Slideshow: Eaglecrest Downtown Rail Jam 2015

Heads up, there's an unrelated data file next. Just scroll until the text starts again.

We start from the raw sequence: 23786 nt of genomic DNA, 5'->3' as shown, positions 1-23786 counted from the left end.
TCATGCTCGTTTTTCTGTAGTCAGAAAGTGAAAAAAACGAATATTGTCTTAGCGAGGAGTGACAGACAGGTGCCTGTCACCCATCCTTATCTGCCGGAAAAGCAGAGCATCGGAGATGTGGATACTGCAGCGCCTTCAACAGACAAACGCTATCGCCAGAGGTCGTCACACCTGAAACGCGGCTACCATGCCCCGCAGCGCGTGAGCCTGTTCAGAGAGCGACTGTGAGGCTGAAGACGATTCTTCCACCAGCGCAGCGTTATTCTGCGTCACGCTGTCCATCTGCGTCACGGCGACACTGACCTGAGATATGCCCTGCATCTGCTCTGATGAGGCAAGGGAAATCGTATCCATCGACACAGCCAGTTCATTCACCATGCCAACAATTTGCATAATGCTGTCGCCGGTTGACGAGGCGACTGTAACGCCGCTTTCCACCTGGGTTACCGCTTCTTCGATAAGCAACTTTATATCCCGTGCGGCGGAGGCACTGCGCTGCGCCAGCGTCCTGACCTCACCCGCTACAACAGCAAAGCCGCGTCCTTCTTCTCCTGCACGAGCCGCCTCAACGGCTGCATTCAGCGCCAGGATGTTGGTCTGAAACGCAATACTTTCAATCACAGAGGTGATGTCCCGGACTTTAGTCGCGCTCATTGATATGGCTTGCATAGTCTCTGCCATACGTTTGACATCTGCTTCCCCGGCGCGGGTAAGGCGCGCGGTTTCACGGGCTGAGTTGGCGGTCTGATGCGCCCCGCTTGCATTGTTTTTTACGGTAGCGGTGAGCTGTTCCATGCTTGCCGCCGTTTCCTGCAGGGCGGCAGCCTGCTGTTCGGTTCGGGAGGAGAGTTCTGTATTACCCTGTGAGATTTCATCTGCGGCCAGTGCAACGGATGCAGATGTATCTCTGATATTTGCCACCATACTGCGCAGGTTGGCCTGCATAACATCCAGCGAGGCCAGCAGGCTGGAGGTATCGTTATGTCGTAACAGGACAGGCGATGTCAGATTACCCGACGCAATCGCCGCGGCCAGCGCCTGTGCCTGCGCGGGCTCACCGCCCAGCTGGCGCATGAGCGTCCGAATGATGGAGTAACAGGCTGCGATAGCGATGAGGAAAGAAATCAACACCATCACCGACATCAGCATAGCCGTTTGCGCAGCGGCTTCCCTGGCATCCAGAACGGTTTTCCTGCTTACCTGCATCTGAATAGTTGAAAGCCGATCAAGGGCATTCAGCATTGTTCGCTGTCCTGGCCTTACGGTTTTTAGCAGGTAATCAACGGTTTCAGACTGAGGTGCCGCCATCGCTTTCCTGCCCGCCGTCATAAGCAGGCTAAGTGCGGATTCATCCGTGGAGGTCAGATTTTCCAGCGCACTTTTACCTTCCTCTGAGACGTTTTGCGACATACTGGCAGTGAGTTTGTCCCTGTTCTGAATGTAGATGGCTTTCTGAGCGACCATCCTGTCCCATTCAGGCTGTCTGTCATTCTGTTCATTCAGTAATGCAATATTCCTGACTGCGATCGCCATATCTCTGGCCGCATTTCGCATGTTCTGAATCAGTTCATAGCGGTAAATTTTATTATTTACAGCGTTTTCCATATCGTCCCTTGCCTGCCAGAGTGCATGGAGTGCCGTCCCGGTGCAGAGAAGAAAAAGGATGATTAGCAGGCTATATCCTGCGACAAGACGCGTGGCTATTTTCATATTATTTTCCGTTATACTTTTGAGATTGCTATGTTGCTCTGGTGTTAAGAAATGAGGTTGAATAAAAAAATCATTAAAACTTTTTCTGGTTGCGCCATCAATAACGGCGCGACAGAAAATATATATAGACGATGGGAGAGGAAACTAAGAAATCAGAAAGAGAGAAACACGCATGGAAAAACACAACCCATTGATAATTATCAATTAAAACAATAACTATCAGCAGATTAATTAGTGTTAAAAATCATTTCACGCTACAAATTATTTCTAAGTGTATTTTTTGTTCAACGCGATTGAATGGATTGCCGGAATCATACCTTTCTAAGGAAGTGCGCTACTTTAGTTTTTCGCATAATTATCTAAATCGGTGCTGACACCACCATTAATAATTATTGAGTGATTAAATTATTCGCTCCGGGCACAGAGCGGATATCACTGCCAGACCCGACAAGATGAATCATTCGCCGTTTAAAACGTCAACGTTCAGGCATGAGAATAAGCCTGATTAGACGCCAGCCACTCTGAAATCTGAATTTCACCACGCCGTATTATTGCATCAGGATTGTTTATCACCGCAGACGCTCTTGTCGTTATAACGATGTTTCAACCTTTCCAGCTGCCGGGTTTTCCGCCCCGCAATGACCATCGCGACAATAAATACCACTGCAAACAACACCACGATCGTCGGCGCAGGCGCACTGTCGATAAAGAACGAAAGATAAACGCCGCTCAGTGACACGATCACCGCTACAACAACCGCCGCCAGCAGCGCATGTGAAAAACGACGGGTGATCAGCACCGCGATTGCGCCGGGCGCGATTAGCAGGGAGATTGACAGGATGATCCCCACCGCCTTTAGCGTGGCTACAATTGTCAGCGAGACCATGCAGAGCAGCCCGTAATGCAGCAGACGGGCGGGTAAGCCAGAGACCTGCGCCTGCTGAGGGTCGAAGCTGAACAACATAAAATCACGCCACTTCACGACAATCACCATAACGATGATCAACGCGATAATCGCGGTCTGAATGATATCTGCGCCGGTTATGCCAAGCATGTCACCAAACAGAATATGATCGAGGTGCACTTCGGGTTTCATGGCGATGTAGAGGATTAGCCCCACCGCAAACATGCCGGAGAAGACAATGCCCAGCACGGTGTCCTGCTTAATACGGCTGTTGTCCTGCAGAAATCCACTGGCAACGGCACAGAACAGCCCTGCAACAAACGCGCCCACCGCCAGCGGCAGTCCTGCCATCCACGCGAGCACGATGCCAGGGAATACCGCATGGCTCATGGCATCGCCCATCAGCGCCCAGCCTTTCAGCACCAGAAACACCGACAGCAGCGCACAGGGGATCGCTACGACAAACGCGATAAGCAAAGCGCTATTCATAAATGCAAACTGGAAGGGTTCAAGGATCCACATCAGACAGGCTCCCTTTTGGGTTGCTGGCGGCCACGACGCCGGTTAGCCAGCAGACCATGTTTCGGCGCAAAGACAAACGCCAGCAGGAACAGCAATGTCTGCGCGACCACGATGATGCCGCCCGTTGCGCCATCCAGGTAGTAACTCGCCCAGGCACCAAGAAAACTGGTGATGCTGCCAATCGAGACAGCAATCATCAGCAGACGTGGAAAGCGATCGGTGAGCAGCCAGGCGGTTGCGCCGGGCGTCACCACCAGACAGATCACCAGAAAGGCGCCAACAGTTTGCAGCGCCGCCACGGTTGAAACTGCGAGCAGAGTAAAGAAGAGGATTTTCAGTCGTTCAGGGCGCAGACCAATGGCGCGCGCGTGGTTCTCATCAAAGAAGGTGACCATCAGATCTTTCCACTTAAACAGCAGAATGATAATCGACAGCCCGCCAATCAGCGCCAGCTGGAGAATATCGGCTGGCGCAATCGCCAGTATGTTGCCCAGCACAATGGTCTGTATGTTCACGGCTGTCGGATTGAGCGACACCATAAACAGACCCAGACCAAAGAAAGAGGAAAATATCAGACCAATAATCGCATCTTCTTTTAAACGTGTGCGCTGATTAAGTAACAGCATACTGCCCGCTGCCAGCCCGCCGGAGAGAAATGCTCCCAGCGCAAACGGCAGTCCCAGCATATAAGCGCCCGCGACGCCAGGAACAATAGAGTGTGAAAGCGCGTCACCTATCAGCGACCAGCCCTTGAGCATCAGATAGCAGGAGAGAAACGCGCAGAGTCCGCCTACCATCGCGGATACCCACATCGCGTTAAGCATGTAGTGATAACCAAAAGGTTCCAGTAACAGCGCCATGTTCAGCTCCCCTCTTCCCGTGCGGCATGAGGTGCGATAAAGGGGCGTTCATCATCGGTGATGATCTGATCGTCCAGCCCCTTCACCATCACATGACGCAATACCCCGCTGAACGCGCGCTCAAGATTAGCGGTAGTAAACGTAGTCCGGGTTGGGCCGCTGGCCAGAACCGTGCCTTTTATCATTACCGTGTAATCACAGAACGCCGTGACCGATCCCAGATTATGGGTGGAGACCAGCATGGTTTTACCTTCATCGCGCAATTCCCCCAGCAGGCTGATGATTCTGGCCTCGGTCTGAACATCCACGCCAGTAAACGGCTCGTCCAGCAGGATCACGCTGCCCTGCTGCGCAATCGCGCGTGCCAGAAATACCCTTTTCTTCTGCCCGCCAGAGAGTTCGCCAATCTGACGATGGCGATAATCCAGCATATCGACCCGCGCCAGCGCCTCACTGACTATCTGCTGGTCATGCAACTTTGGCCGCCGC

first_img 46 – Kevin rotates off the box at the Downtown Rail Jam Dec. 19th. (Photo by Mikko Wilson/KTOO) 42 – Christian flips inverted over the box at the Downtown Rail Jam Dec. 19th. (Photo by Mikko Wilson/KTOO) 29 – Max launches off the jump at the Downtown Rail Jam Dec. 19th. Max won the award for best trick. (Photo by Mikko Wilson/KTOO) 43 – Nano on the jump at the Downtown Rail Jam Dec. 19th. (Photo by Mikko Wilson/KTOO) 27 – Charles jumps at the Downtown Rail Jam December 19th. (Photo by Mikko Wilson/KTOO) 42 – Christian soars over the box at the Downtown Rail Jam Dec. 19th. (Photo by Mikko Wilson/KTOO) Share this story: Contestants watch as they wait their turn to jump at the Downtown Rail Jam Dec.19th. (Photo by Mikko Wilson/KTOO) 41 – Garrett jumps at the Downtown Rail Jam Dec. 19th. (Photo by Mikko Wilson/KTOO) Juneau | SportsSlideshow: Eaglecrest Downtown Rail Jam 2015December 21, 2015 by Mikko Wilson Share:Eaglecrest Ski Area hosted the first Downtown Rail Jam in Juneau’s Marine Park Saturday. Braving the cold and the wind, 23 skiers and snowboarders took to a ramp constructed with scaffolding and snow trucked down from the ski area while a crowd of about 100 spectators looked on.Participants and winners are identified by bib number and their name as listed on Eaglecrest’s sign up sheet. In most cases last names were not provided. 42 – Christian flips into an inversion at the Downtown Rail Jam Dec. 19th. (Photo by Mikko Wilson/KTOO) 33 – Noah spins off the jump at the Downtown Rail Jam Dec. 19th. (Photo by Mikko Wilson/KTOO) 33 – Noah spins off the jump at the Downtown Rail Jam Dec. 19th. (Photo by Mikko Wilson/KTOO) 35 – Logan catches air at the Downtown Rail Jam Dec. 19th. (Photo by Mikko Wilson/KTOO) 35 – Logan catches air at the Downtown Rail Jam Dec. 19th. (Photo by Mikko Wilson/KTOO) 30 – Jarrett jumps at the Downtown Rail Jam Dec. 19th. (Photo by Mikko Wilson/KTOO) 47 – Julian slides down the box at the Downtown Rail Jam Dec. 19th. Julian took 3rd place. (Photo by Mikko Wilson/KTOO) 39 – Jira jumps at the Downtown Rail Jam Dec. 19th. (Photo by Mikko Wilson/KTOO) 29 – Max slides down the box at the Downtown Rail Jam Dec. 19th. Max won the award for best trick. (Photo by Mikko Wilson/KTOO) 36 – Rise lines up for launch at the Downtown Rail Jam Dec. 19th. Rise won the Grom Boy award. (Photo by Mikko Wilson/KTOO) 44 – Devyn catches air at the Downtown Rail Jam Dec. 19th. Devyn won the award for best slam. (Photo by Mikko Wilson/KTOO) Contestants cheer on each other as they wait their turn to jump at the Downtown Rail Jam Dec. 19th. (Photo by Mikko Wilson/KTOO) 45 – LaClair balances down the box at the Downtown Rail Jam Dec. 19th. (Photo by Mikko Wilson/KTOO) 50 – David clears the box at the Downtown Rail Jam Dec. 19th. (Photo by Mikko Wilson/KTOO) 40 – Payton catches air at the Downtown Rail Jam Dec. 19th. (Photo by Mikko Wilson/KTOO) 29 – Max lands in a slide at the Downtown Rail Jam Dec. 19th. Max won the award for best trick. (Photo by Mikko Wilson/KTOO) 26 – Evan takes to the air at the Downtown Rail Jam Dec. 19th. Evan took 1st place. (Photo by Mikko Wilson/KTOO) 50 – David airborne at the Downtown Rail Jam Dec. 19th. (Photo by Mikko Wilson/KTOO) 40 – Payton balances her way down the box at the Downtown Rail Jam Dec. 19th. Payton won the Best Girl award. (Photo by Mikko Wilson/KTOO) 29 – Max performs an inverted jump at the Downtown Rail Jam Dec. 19th. Max won the award for best trick. (Photo by Mikko Wilson/KTOO) 41 – Garrett jumps at the Downtown Rail Jam Dec. 19th. (Photo by Mikko Wilson/KTOO) 37 – Odin skis down the box at the Downtown Rail Jam Dec. 19th. (Photo by Mikko Wilson/KTOO) 34 – Jonah clears the box at the Downtown Rail Jam Dec. 19th. (Photo by Mikko Wilson/KTOO) 31 – Sam Buck lands a jump clean at the Downtown Rail Jam Dec. 19th. Sam took 2nd place. (Photo by Mikko Wilson/KTOO) 28 – Jessica catches air at the Downtown Rail Jam Dec. 19th. (Photo by Mikko Wilson/KTOO) 32 – Tosh grabs his board as he slides down the edge of the box at the Downtown Rail Jam Dec. 19th. (Photo by Mikko Wilson/KTOO) 38 – Bethany performs a belly slide down the box at the Downtown Rail Jam Dec. 19th. (Photo by Mikko Wilson/KTOO)last_img read more